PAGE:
In a sign that the surreal anti-wealth sentiments expressed by many in the establishment has spread beyond the opportunistic halls of Congress, these thoroughly mainstream media outlets have joined the fray, planting the seeds of populist ferment on the pitcher’s mound itself. Consider this excerpt:

“Those $2,625-per-game Legends tickets behind home plate are selling slowly, and that certainly is because there is a whole class of banking/Wall Street/real estate moguls who would have scooped them up, but has gone the way of flannel uniforms. But also because those seats not long ago would have screamed status, and now speak only to greed. The working world will not look onto those sitting there with envy. They will wish that those seats came with a dunk tank, not waiter service.”

Meanwhile, the powers that be are frantically spinning this mess like North Korean propagandists. On the Yankees’s web site, one story proclaims that Yogi Berra approves of the stadium but provides only ambivalent quotes about how he has to “get used to it” and needs a map and a golf cart to get around. It doesn’t sound like love at first sight.

Even more out of touch was the MLB house reporter, whose story started, “Mariano Rivera liked “everything.” The 48,402 fans at Yankee Stadium seemed to agree.” I know we can’t expect self-critical journaism from, but this is a pretty ridiculous generalization. It seems that they smell torches burning and are desperately trying to calm the mob before it votes with its feet. People are already cutting costs everywhere, and overpriced tickets at the new “George Mahal” are a great example of discretionary spending.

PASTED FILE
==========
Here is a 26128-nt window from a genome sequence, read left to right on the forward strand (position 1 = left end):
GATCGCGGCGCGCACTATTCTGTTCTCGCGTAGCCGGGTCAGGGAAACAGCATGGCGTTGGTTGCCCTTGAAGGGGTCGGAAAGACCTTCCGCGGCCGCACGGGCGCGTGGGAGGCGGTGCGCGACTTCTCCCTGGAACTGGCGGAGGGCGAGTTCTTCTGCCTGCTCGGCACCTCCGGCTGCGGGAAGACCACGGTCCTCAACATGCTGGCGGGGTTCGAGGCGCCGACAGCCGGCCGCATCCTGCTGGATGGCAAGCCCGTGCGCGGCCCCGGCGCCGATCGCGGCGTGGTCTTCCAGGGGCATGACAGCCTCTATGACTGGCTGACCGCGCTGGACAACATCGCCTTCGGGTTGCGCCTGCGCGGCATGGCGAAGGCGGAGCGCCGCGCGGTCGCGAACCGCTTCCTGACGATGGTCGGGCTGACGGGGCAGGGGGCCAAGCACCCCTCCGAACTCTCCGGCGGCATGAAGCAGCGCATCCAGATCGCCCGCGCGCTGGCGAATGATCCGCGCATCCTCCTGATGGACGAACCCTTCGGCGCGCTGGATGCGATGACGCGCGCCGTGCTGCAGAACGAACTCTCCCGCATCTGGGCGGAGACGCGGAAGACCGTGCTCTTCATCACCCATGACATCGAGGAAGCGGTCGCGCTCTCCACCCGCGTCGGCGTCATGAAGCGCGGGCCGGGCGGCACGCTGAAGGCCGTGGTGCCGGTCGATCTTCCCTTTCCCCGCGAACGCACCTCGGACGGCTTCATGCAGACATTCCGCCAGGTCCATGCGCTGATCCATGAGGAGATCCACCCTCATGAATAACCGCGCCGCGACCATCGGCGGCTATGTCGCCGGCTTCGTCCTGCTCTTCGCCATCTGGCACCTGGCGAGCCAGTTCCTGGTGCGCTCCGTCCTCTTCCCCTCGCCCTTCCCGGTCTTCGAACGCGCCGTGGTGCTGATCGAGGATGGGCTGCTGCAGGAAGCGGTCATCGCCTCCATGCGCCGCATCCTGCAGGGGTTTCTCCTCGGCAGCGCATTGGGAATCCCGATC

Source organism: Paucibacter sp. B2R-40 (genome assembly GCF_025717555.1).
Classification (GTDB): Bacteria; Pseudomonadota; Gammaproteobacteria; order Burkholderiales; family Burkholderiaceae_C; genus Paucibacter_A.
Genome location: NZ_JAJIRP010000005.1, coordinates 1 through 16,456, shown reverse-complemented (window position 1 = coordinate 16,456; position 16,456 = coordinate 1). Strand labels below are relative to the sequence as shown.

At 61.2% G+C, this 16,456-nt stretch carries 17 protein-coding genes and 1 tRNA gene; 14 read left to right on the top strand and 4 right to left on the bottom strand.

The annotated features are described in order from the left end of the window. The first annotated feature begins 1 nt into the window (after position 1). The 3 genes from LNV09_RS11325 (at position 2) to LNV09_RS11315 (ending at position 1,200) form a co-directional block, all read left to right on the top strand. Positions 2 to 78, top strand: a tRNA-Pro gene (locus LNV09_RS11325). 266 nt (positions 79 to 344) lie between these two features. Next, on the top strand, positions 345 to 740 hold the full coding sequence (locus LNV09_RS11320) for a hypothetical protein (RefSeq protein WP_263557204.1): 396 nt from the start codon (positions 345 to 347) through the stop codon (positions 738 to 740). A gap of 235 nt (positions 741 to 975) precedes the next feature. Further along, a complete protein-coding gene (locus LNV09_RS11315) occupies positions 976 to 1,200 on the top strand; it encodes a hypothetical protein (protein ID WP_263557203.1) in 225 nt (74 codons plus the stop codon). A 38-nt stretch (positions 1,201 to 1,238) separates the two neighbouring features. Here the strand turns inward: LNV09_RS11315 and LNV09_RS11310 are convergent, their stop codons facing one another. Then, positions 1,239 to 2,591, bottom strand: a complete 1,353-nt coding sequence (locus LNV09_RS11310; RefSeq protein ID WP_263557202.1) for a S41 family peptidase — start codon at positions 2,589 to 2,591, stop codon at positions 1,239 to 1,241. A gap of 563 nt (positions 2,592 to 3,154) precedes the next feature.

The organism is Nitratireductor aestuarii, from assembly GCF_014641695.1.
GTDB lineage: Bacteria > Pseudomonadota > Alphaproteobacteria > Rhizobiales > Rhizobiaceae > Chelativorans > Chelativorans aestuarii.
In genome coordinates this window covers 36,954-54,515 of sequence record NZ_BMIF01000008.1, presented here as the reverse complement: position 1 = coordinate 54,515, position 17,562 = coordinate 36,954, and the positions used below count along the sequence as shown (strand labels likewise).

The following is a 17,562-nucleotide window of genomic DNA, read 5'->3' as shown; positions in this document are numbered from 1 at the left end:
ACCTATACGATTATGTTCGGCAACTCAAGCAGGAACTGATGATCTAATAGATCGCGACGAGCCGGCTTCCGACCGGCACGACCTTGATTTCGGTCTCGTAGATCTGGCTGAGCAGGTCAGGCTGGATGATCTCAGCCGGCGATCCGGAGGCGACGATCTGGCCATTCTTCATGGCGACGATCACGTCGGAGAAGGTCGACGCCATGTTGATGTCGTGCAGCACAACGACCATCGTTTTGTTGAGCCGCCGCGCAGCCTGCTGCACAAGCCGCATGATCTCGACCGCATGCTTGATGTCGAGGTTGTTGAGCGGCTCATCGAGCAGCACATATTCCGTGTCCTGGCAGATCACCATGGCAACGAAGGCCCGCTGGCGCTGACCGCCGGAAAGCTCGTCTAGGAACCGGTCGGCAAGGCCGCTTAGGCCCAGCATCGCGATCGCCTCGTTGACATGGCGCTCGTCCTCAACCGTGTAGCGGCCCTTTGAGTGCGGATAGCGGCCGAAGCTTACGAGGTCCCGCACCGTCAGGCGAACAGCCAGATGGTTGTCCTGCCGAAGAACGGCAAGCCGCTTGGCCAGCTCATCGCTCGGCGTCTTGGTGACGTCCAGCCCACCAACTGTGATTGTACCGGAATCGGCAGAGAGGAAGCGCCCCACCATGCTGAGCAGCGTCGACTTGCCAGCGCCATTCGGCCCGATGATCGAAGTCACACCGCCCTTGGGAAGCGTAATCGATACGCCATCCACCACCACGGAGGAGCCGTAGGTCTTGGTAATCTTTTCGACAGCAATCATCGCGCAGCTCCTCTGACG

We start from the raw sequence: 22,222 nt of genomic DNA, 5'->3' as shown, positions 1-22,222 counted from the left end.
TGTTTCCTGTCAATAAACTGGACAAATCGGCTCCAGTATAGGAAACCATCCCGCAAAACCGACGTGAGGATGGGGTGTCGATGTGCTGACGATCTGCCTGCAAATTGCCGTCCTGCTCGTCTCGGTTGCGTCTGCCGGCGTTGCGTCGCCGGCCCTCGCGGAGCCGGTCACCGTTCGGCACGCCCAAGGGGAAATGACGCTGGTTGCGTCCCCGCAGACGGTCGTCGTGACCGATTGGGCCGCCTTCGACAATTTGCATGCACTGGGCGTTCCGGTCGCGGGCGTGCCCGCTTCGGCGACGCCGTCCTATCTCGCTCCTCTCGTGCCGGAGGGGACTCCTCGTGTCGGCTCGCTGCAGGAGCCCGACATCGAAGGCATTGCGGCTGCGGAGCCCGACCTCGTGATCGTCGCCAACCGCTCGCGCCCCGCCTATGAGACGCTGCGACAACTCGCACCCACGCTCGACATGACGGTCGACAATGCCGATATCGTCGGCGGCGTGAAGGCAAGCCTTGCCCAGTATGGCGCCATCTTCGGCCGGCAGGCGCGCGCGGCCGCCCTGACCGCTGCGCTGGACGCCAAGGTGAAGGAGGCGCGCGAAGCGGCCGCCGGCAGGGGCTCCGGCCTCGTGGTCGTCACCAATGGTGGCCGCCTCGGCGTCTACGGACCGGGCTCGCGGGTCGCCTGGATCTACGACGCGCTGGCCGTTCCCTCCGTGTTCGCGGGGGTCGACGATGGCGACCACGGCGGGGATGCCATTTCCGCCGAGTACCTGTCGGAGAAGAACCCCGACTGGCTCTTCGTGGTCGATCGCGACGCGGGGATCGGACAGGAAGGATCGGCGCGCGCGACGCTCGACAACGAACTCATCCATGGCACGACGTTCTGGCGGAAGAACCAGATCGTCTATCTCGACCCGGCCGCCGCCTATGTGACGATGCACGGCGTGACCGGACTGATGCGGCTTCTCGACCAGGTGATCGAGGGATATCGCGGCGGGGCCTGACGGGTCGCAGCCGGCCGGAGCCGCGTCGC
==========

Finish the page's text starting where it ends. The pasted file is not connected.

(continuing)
Meanwhile, across town at the other fancy new ballpark, Citigroup is downplaying the fact that part of their payback for the massive taxpayer bailout is the ability to maintain their naming rights at, ahem, Citi Field. Top executives won’t even attend the first game, let alone throw out the first pitch. It’s a different world out there.

The pitchforks are coming out at the ballpark, so it seems that the only real question is what direction the inevitable wave of change takes. Can we channel all this frustration and fear into positive change that is based on other models that work better? Or will we go once again down the road trod before by the French and Russians, the Cubans and Chinese, in which elites cling to their status and privilege until the public’s rage spins out of control?

Anyone who thinks that this economic shift is going to simply result in a few years of pain followed by a return to business as usual should probably think again. This is an unprecedented economic crisis, and ultimately nobody knows what the future holds (although we can probably rule out great prosperity for everyone as trickle-down economics works its magic). We must find ways to build new ways of doing business, models that provide more fairness and resilience than the failures of capitalism.